CJ will be along shortly to preview the start of Poldark’s third season. It’s a busy couple of days, in fact, for new and returning TV shows, and here are a few more.
Heavyweights Orange Is The New Black (Netflix, now) and The Americans (ITV Encore, Monday 12 June, 10pm), are both back for fifth seasons. Unfortunately I’ve somewhat lost touch with The Americans, as ITV Encore is one of these platform-specific channels I don’t have access to. Maybe one day I’ll catch up.
We used to be all over Orphan Black (Netflix, tomorrow), and now we… aren’t. No plans to change that, and in any event this is its final season. The charming, low-stakes Royal Pains (Universal, today, 5pm) is also entering its last run. I’m still watching, and I still haven’t met anyone else who does – although there are rumours out there that there may be two of us at least – so as ever I’m grateful to Universal for bringing the show back for me. Although not as grateful as I would be were they to get Private Eyes back on our screens stat. Make it so, Universal.
And in pointless new UK drama news: step forward The Loch (ITV, tomorrow, 9pm), in which an inexperienced detective investigates a murder in a close-knit loch-side community.
This might be a pointless PSA, because I’m pretty sure that I’m the only person in the UK who actually watches American cable drama Royal Pains, viewing figures notwithstanding. Which is a shame, because its combination of likeable characters (now that Divya has been sorted out), Hamptons setting, moderately diverting plotting, and medical mysteries makes it the perfect summer evening after-work go-to. It could be argued that the show lost a little of its mojo when Jill Flint left, because she was both toothsome and a good foil for Mark Feuerstein’s concierge doctor Hank Lawson. But the show keeps rolling along nicely: this is season 5, and season 6 is about to get under way in the US. Somewhat bizarrely, episodes seem to be premiering at 5am, but let’s just pretend that the 8pm repeat is the actual broadcast time. I’ll be watching, and I still think it’s worth your time… hello? Anyone? Is this thing on? (Sunday 8 June, 8pm, Universal Channel.)
And if you missed season 1 of The Blacklist, Sky Living is repeating it from the start. Episode 1 is on at 11.05pm on Sunday; I think that’s a repeat of a repeat, if you see what I mean, but if you hunt around I’m sure you can find the regular weekly slot. Very highly recommended, if you like your American procedurals slick, implausible, and thrilling.
I think I’m the only person in the UK who watches Royal Pains; so thanks, Universal Channel, for bringing it back just for me. Season 4 of concierge doctor Hank’s adventures in the Hamptons starts this weekend; we’re still a season behind America, where this trivial but amiable show remains a decent-sized cable hit. I like it rather more than I thought I would, and it’s perfect summer viewing (Sunday 7 July, 8pm, Universal).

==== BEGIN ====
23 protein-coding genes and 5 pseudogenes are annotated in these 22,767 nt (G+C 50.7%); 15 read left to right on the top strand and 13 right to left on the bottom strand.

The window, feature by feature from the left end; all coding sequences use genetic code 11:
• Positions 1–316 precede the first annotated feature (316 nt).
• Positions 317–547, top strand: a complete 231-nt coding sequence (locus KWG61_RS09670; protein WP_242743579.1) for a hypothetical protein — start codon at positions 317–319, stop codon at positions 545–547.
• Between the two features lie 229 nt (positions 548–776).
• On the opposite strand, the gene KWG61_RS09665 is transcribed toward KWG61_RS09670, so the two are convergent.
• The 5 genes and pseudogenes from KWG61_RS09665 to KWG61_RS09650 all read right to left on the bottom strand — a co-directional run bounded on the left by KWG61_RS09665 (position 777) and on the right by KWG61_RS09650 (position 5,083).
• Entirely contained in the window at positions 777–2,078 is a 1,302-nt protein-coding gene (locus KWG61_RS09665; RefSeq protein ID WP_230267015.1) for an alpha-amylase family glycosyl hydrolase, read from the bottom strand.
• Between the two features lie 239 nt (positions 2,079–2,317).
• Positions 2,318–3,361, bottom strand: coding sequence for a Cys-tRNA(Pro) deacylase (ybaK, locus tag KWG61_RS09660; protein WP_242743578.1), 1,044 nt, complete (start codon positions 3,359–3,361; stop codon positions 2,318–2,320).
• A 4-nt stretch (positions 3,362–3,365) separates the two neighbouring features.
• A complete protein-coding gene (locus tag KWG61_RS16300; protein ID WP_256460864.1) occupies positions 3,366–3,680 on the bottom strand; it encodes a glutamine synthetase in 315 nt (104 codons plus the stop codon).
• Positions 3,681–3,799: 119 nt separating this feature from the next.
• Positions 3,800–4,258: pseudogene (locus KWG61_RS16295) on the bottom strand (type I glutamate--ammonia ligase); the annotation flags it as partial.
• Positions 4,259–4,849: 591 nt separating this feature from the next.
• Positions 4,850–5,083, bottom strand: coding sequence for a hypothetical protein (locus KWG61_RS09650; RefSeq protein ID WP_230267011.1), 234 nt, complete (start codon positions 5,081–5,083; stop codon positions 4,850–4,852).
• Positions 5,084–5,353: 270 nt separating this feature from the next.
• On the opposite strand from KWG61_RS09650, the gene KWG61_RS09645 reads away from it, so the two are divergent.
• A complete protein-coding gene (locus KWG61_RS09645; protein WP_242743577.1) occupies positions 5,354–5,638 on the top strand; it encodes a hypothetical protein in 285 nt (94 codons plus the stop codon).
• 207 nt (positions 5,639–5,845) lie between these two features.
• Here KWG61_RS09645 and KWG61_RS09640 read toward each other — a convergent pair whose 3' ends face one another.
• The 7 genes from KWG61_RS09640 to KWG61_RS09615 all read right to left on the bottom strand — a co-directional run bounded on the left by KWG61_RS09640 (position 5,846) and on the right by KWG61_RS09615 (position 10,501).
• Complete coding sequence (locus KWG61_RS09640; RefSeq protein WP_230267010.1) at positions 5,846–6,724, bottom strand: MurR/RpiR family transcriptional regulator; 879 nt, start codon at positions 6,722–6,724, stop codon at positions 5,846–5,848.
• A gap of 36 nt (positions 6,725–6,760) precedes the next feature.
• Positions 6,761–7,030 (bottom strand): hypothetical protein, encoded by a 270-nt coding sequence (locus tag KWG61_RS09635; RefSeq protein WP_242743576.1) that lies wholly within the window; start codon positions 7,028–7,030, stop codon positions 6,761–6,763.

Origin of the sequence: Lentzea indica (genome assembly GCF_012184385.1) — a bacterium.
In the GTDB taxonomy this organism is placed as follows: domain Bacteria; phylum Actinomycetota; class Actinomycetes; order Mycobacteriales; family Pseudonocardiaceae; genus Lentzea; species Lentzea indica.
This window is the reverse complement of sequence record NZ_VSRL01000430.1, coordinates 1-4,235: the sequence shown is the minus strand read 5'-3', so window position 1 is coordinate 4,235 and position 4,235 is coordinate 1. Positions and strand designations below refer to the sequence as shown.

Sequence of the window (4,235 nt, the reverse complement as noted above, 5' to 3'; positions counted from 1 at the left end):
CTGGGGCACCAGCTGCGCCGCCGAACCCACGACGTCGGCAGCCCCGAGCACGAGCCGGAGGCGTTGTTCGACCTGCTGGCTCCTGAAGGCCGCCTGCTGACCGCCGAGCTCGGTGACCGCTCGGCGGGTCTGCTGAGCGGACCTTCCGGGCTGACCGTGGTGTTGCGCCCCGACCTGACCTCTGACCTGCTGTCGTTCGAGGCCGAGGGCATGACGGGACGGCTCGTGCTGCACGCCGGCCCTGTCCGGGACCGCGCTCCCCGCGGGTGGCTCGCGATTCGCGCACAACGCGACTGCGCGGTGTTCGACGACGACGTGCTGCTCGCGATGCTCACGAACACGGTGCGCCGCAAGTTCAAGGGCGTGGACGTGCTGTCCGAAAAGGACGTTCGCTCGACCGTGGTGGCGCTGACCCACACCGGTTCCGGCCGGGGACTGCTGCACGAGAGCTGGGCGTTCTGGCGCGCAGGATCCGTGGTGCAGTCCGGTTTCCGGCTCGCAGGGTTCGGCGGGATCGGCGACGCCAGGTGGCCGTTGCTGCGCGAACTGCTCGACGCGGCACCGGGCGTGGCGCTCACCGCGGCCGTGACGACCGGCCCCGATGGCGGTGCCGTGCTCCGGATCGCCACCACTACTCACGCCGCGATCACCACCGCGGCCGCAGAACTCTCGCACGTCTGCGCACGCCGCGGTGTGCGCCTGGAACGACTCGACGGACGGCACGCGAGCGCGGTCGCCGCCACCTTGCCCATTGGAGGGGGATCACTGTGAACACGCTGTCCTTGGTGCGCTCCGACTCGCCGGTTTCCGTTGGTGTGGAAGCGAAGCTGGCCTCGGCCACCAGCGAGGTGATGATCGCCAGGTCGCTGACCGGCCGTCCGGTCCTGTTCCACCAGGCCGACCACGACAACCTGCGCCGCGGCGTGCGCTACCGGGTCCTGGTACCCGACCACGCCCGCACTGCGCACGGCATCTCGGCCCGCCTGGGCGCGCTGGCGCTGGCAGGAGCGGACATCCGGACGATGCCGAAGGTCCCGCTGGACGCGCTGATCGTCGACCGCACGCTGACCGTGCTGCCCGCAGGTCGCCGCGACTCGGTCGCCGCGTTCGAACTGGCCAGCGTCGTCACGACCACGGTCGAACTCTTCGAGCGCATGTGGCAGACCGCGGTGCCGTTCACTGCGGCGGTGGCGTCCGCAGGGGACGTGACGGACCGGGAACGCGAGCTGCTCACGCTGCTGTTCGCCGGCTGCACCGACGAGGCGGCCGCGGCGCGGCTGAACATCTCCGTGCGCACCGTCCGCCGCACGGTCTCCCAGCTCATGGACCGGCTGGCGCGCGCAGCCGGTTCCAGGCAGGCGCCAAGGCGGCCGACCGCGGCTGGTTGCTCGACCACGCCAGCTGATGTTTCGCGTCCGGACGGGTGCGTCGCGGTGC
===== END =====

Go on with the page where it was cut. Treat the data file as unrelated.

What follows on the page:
Bigger news the same evening, though, with the return of Dexter for its final season. We’ve spent the last few seasons falling anything up to a year behind American transmission; for this final season, though, Fox UK has done the decent thing and scheduled episodes to run no more than a week after US viewers get to see them. Which is, of course, something that Unpopcult has been banging on about for a long time now; so well done, Fox.
As for the show itself: season 7 represented an improvement on season 6 and its imaginary Big Bad, although it now seems unlikely that the show’s seasons 1 and 2 form will be repeated, and the decision to bring the show to an end after this year feels like the right one. Still, I have faith that with the finish line looming everyone will bring it, and given the proximity to US transmission we’re back with week-by-week reviews (Sunday 7 July, 9pm, Fox).
One new season, two repeats. House-in-the-Hamptons medical dramedy Royal Pains is back for its third season this weekend. I ended season 2 liking this show rather more than I did at the start of it, and more than I thought I would: it still isn’t going to change your world, but it’s an immensely likeable show which slips down very easily. We’re some way behind America with Royal Pains – season four has just started there – and I don’t anticipate writing weekly reviews, but it’s worth an hour of your time (Sunday 10 June, Universal, 7pm).
BBC4 is using the summer to repeat two of its more successful non-Forbrydelsen foreign dramas. Tonight sees the start of a rerun of season 2 of French cops-and-prosecutors show Spiral (Engrenages). On top of being drop-dead-cool and satisfyingly violent it also, in the remarkable Fitoussi/Proust/Fleurot triumvirate, has three of the hottest actors on TV. 50% of Unpopcult has already reviewed this; the other 50% (me) hasn’t seen it, but will be taking this opportunity. In double-bills, of course (tonight, BBC4, 9pm).